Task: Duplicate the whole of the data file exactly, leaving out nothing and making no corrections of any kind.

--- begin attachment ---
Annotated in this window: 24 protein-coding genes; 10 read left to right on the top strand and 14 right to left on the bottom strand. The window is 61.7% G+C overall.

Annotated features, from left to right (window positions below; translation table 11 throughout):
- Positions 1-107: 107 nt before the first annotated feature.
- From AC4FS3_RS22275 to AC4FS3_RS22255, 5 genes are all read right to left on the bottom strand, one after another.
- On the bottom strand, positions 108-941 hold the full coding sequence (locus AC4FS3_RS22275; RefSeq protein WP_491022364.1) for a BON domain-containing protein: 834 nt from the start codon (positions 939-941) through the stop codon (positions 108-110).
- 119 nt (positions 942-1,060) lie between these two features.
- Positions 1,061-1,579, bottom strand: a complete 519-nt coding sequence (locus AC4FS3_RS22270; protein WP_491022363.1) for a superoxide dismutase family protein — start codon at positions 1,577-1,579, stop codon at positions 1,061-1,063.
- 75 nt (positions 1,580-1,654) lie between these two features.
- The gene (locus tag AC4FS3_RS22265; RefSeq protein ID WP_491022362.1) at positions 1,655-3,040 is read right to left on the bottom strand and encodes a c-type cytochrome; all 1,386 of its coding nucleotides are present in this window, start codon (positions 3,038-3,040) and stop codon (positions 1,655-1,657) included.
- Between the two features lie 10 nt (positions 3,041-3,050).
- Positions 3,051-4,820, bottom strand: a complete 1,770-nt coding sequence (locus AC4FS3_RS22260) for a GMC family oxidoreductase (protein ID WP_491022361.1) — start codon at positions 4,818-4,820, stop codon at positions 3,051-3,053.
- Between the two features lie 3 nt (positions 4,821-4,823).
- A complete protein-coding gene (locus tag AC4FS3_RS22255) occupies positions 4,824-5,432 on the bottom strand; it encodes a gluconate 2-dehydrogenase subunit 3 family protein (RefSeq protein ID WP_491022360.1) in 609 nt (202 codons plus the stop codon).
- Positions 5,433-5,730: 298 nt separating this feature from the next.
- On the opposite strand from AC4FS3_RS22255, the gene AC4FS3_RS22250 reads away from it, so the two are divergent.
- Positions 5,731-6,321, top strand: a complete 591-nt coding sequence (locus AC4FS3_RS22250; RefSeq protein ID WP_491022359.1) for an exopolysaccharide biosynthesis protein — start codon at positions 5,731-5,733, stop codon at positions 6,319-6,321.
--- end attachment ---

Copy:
Annotated in this window: 24 protein-coding genes; 10 read left to right on the top strand and 14 right to left on the bottom strand. The window is 61.7% G+C overall.

Annotated features, from left to right (window positions below; translation table 11 throughout):
- Positions 1-107: 107 nt before the first annotated feature.
- From AC4FS3_RS22275 to AC4FS3_RS22255, 5 genes are all read right to left on the bottom strand, one after another.
- On the bottom strand, positions 108-941 hold the full coding sequence (locus AC4FS3_RS22275; RefSeq protein WP_491022364.1) for a BON domain-containing protein: 834 nt from the start codon (positions 939-941) through the stop codon (positions 108-110).
- 119 nt (positions 942-1,060) lie between these two features.
- Positions 1,061-1,579, bottom strand: a complete 519-nt coding sequence (locus AC4FS3_RS22270; protein WP_491022363.1) for a superoxide dismutase family protein — start codon at positions 1,577-1,579, stop codon at positions 1,061-1,063.
- 75 nt (positions 1,580-1,654) lie between these two features.
- The gene (locus tag AC4FS3_RS22265; RefSeq protein ID WP_491022362.1) at positions 1,655-3,040 is read right to left on the bottom strand and encodes a c-type cytochrome; all 1,386 of its coding nucleotides are present in this window, start codon (positions 3,038-3,040) and stop codon (positions 1,655-1,657) included.
- Between the two features lie 10 nt (positions 3,041-3,050).
- Positions 3,051-4,820, bottom strand: a complete 1,770-nt coding sequence (locus AC4FS3_RS22260) for a GMC family oxidoreductase (protein ID WP_491022361.1) — start codon at positions 4,818-4,820, stop codon at positions 3,051-3,053.
- Between the two features lie 3 nt (positions 4,821-4,823).
- A complete protein-coding gene (locus tag AC4FS3_RS22255) occupies positions 4,824-5,432 on the bottom strand; it encodes a gluconate 2-dehydrogenase subunit 3 family protein (RefSeq protein ID WP_491022360.1) in 609 nt (202 codons plus the stop codon).
- Positions 5,433-5,730: 298 nt separating this feature from the next.
- On the opposite strand from AC4FS3_RS22255, the gene AC4FS3_RS22250 reads away from it, so the two are divergent.
- Positions 5,731-6,321, top strand: a complete 591-nt coding sequence (locus AC4FS3_RS22250; RefSeq protein ID WP_491022359.1) for an exopolysaccharide biosynthesis protein — start codon at positions 5,731-5,733, stop codon at positions 6,319-6,321.